The Peak Performance Insider: Mindful Stress Management, The Philosophy Of Washoku, And The Therapeutic Effects Of Japanese Baths

The Peak Performance Insider: Mindful Stress Management, The Philosophy Of Washoku, And The Therapeutic Effects Of Japanese Baths

Estimated read time: 5 minutes

I met some college alum at a bar last night for an annual get together.

There are only a few Colby grads living here in Tokyo, but it’s nice to see some familiar faces from the same alma mater.

We ordered some food and everyone was drinking IPA except me.

I stopped drinking a few years ago and immediately became “that guy.”

But the longer I don’t drink the more I appreciate that title.

I was home by 9:30, in bed by 10, and up at 6am ready for my workout.

I can’t say the same for the crew I was with but to each his own.

No alcohol allows me to sleep better, recover faster, and have more energy each day.

And those are the kinds of results that today’s tips will help you achieve.

Now without any further ado…

The Peak Performance Insider:

1. Mindful Stress Management

Stress has a huge effect on our health, contributing to issues like weight gain and chronic disease.

Fortunately mindfulness practices have been shown to significantly reduce stress levels and improve overall health.

A recent study demonstrated that mindfulness meditation could reduce stress and cortisol levels, even having an effect on weight management and overall health (Black & Slavich, 2016).

We all know that breathing slowly is one of the best ways to relax in stressful situations.

But it turns out that daily mindfulness exercises can help us maintain a healthier mind and a healthier body.

What You Can Do: Choose one mindful exercise to practice, like taking a slow walk or eating slowly without distraction (no phone!).

2. The Philosophy of Washoku

Washoku, Japan’s traditional dietary culture, emphasizes balance, seasonality, and sound nutrition.

It only takes one look at it to know that it’s healthy:

和食は最強!? バランスの良い食事とは? │ ライフスタイルコラム

It’s no wonder that eating Japanese food correlates with reduced risk of cardiovascular diseases and other chronic conditions.

This diet includes a variety of ingredients and cooking methods, focusing on grains, vegetables, fish, and fermented foods, all served in moderate portions.

By incorporating Washoku’s principles into our meals, we can enjoy a diverse, nutrient-rich diet that supports our overall health.

What You Can Do: Prioritize fresh, whole foods that are boiled, steamed, grilled, or fermented.

3. The Therapeutic Effects of Japanese Baths

Japanese onsen, a.k.a. hot springs, are a must if you visit this country.

Visiting a Japanese bath is not only a common cultural practice but also a way to significantly boost your physical and mental health.

Studies reveal that warm baths have multiple health benefits, including improved cardiovascular function, stress reduction, and enhanced skin health.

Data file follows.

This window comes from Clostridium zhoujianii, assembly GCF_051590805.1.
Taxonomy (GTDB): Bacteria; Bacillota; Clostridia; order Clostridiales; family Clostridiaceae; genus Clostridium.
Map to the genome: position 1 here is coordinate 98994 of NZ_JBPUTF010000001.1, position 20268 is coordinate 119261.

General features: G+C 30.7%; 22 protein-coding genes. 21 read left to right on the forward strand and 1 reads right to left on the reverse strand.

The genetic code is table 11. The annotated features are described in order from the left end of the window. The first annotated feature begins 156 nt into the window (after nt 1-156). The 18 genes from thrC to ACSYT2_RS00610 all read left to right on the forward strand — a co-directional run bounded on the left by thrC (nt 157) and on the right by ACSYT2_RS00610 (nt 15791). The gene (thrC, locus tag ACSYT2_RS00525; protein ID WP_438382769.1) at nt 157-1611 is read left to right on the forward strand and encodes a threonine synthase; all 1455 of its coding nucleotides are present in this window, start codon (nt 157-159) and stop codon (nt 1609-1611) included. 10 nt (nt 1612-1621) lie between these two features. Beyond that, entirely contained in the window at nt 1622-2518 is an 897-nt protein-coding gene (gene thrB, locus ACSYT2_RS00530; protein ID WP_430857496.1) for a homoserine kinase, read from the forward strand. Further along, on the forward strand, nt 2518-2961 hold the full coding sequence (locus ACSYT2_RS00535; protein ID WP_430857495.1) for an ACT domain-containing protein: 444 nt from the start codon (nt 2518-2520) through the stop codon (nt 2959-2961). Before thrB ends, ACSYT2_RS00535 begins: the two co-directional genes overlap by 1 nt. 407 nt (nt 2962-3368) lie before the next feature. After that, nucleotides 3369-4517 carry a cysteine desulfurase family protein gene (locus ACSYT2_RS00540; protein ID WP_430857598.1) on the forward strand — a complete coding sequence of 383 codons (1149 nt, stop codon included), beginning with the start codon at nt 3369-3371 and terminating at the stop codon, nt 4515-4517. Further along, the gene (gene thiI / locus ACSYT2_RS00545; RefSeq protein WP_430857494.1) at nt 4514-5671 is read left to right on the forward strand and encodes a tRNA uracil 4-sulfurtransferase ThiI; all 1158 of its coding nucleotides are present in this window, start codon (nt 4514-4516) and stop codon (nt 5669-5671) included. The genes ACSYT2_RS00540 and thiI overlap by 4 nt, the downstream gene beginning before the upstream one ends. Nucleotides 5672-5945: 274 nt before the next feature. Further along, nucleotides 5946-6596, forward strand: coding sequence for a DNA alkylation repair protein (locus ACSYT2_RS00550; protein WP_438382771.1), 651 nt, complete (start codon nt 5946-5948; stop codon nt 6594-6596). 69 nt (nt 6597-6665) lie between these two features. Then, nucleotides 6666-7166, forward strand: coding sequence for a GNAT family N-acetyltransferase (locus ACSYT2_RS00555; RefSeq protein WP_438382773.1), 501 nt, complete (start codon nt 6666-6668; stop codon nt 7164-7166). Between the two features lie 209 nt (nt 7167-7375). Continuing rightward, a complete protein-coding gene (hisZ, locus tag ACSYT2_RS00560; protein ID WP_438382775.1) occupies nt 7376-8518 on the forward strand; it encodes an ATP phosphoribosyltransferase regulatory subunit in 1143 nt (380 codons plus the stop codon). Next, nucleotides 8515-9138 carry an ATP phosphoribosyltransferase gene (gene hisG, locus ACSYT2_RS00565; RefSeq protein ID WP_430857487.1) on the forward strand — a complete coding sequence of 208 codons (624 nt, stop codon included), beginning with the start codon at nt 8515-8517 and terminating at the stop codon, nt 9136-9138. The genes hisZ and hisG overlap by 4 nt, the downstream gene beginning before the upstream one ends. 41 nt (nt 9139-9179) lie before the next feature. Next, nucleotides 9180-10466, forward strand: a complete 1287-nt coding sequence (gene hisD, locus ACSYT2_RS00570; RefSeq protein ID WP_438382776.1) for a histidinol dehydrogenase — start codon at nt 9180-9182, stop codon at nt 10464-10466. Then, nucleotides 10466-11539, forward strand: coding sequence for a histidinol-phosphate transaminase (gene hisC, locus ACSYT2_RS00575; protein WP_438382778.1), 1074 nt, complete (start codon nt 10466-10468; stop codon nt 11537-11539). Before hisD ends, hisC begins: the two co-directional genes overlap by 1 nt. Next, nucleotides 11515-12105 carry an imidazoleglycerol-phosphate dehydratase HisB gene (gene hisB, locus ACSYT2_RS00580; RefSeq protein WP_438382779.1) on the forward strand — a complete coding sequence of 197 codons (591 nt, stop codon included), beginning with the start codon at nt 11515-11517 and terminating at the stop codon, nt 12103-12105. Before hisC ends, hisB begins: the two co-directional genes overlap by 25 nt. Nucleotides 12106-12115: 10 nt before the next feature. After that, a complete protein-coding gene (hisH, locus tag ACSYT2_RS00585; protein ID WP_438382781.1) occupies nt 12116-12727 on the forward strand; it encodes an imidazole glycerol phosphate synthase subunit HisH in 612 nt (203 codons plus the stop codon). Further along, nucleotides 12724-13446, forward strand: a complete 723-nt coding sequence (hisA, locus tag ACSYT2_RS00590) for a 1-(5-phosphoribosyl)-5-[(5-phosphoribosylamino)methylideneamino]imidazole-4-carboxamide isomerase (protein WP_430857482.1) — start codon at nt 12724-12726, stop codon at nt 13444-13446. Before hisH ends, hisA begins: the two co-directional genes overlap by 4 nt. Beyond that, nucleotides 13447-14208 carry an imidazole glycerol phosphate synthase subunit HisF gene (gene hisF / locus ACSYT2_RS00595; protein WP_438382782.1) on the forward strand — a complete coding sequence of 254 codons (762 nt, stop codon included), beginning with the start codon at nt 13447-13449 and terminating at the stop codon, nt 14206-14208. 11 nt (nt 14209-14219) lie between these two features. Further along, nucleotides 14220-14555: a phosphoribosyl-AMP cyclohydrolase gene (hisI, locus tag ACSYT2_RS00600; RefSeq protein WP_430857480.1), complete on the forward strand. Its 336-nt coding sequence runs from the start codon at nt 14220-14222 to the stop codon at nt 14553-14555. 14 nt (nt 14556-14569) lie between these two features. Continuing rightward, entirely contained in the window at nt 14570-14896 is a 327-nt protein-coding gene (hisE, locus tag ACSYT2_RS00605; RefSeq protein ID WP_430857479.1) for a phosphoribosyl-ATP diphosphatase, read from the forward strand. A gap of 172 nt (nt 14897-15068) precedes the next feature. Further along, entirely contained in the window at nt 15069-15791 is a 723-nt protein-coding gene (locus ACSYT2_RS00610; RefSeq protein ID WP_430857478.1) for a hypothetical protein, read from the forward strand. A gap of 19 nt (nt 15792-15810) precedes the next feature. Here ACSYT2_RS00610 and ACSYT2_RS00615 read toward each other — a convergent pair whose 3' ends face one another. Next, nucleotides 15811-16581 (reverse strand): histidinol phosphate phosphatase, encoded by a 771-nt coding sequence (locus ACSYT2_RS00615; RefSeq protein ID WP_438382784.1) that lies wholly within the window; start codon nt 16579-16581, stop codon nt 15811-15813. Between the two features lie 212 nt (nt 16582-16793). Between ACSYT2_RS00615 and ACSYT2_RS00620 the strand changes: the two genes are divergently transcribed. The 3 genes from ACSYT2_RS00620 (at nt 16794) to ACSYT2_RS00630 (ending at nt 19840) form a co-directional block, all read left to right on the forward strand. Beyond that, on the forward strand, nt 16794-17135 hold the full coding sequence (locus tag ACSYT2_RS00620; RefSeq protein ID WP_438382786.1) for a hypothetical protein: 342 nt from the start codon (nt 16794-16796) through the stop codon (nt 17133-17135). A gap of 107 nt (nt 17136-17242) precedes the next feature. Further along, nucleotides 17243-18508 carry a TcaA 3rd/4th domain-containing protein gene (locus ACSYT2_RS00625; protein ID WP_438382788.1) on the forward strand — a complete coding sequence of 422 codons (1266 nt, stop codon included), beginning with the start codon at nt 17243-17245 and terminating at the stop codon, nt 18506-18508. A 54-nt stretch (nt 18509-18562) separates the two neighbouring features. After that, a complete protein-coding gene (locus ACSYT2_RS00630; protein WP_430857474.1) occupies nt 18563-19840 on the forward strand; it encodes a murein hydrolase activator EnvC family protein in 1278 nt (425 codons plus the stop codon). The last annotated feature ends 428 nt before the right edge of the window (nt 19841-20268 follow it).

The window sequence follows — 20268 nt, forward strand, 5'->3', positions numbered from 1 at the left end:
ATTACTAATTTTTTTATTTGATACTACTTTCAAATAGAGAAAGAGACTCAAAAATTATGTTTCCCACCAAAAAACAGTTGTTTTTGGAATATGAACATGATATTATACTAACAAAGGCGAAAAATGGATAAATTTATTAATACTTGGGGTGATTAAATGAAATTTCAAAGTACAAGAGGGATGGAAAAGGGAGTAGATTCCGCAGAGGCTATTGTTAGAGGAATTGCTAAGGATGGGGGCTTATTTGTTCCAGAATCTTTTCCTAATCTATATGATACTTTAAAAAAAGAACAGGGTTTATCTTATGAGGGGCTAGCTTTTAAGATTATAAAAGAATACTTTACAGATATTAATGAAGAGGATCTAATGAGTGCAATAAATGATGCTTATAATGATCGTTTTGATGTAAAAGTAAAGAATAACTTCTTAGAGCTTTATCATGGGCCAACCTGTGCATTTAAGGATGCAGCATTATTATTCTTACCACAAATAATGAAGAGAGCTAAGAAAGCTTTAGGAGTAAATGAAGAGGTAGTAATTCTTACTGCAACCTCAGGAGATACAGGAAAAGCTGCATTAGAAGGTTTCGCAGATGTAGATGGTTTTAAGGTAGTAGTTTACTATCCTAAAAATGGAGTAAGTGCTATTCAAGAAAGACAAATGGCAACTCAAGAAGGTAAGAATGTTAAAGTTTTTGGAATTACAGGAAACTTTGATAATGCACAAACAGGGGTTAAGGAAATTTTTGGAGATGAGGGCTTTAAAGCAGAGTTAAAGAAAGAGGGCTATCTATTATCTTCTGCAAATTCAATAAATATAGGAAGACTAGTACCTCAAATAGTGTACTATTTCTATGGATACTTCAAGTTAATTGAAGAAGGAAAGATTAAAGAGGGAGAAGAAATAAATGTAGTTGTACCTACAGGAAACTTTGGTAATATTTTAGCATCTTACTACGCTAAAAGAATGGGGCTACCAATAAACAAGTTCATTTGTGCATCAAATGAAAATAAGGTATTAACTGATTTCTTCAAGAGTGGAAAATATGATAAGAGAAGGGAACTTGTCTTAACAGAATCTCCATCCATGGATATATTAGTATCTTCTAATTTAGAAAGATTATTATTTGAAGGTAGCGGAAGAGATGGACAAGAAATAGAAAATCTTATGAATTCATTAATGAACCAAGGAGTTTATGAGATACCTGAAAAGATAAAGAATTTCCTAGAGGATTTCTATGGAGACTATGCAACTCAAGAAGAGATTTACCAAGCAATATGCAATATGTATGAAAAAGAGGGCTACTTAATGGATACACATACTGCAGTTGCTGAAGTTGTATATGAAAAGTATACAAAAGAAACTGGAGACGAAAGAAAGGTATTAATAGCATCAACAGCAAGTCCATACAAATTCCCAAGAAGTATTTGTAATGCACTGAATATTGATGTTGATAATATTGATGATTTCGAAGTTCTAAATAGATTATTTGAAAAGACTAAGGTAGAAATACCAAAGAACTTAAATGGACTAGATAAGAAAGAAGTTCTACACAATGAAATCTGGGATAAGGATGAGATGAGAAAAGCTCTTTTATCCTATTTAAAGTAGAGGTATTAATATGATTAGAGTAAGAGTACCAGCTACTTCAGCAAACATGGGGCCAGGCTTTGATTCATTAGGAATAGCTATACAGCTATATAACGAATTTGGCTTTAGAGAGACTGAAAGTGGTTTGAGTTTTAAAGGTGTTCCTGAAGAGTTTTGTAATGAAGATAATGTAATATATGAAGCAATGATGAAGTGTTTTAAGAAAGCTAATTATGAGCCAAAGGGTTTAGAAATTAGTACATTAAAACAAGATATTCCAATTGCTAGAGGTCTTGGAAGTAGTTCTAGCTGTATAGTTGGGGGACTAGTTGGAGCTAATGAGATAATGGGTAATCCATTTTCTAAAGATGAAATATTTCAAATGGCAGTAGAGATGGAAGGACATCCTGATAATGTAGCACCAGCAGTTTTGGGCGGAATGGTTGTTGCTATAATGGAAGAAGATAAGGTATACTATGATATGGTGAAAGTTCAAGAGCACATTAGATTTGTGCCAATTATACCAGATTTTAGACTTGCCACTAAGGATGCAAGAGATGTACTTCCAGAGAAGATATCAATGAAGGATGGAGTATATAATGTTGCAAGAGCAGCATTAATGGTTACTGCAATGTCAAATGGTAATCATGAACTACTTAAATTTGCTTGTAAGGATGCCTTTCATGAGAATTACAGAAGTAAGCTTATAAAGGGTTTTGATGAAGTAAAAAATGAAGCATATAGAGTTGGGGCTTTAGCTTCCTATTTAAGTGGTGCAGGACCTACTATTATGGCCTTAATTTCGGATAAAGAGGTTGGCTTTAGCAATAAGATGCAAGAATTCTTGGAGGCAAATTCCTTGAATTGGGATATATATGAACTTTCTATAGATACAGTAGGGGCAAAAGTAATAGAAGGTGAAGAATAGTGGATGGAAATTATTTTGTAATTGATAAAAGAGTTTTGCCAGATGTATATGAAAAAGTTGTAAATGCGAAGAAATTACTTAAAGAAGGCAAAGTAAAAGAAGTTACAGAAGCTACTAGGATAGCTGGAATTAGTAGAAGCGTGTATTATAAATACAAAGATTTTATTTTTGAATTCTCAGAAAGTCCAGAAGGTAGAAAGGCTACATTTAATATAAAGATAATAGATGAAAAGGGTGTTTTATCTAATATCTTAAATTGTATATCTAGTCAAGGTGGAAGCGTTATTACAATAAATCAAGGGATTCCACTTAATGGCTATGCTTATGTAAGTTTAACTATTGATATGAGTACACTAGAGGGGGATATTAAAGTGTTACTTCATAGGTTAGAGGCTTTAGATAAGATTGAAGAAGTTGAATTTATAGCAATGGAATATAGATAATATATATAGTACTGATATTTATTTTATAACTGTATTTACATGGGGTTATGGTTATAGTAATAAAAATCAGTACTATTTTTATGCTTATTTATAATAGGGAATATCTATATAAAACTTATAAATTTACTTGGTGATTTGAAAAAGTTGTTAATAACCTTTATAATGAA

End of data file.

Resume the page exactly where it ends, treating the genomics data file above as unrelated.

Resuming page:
Even if you can’t visit a Japanese onsen, you can emulate aspects of this experience at home to unwind and rejuvenate.

What You Can Do: Take a warm bath before bed infused with minerals or essential oils.

Stay strong and I’ll see you next week!

Client Spotlight – Nathaniel, 34 | Anchorage, Alaska | Economic Development

Click to play video

Nathaniel is a college classmate who liked running and hiking but deep down wanted to build muscle and get shredded.

His biggest fear was starting and failing another program like he had so many times in the past.

But in 5 months he lost 40 pounds of and dropped to 11% body fat.

Our strategy:

  • Increased protein intake from 100 to 150 grams per day
  • Changed to a whole food diet with 3+ liters of water each day
  • Began circuit style strength training with kettlebells, TRX, and medicine balls
  • Transitioned to minimalist shoes for running, hiking, lifting, and calisthenics

During the 5 months of coaching Nathaniel built loads of muscle, fixed his running posture, and developed a whole new love for cooking.

If you’re a busy professional who wants to feel confident in your own skin, have more energy, and build healthy habits that last click here for a free discovery call.

Food For Thought This Weekend

“The day you plant the seed is not the day you eat the fruit.” – Unknown

When you sow a seed, it takes time, care, and the right conditions to grow.

This is just as true for gardening as it is for health and fitness.

So don’t expect results immediately.

Growth and development is a slow process but the fruits of the labor are worth it.

Set realistic expectations, build a bulletproof plan, put in the work, and trust the process.

– Menya

When you’re ready, here are 3 ways I can help:

1. Download my free health and fitness guide. When you’re ready to unlock peak performance, this is where you should start. It’s the same framework for success that I use with all of my clients. It also contains 6 habits of highly successful fitness people.

2. Are you an entrepreneur or busy professional who wants to get lean, boost energy, and feel fantastic? Apply for private one-on-one coaching here.

3. Promote yourself to like-minded subscribers by sponsoring this newsletter. Contact me for details.

Refer High Performing Friends

Have friends who’d love this newsletter too?
Do them a favor and send them this link.

Leave a Reply

Your email address will not be published. Required fields are marked *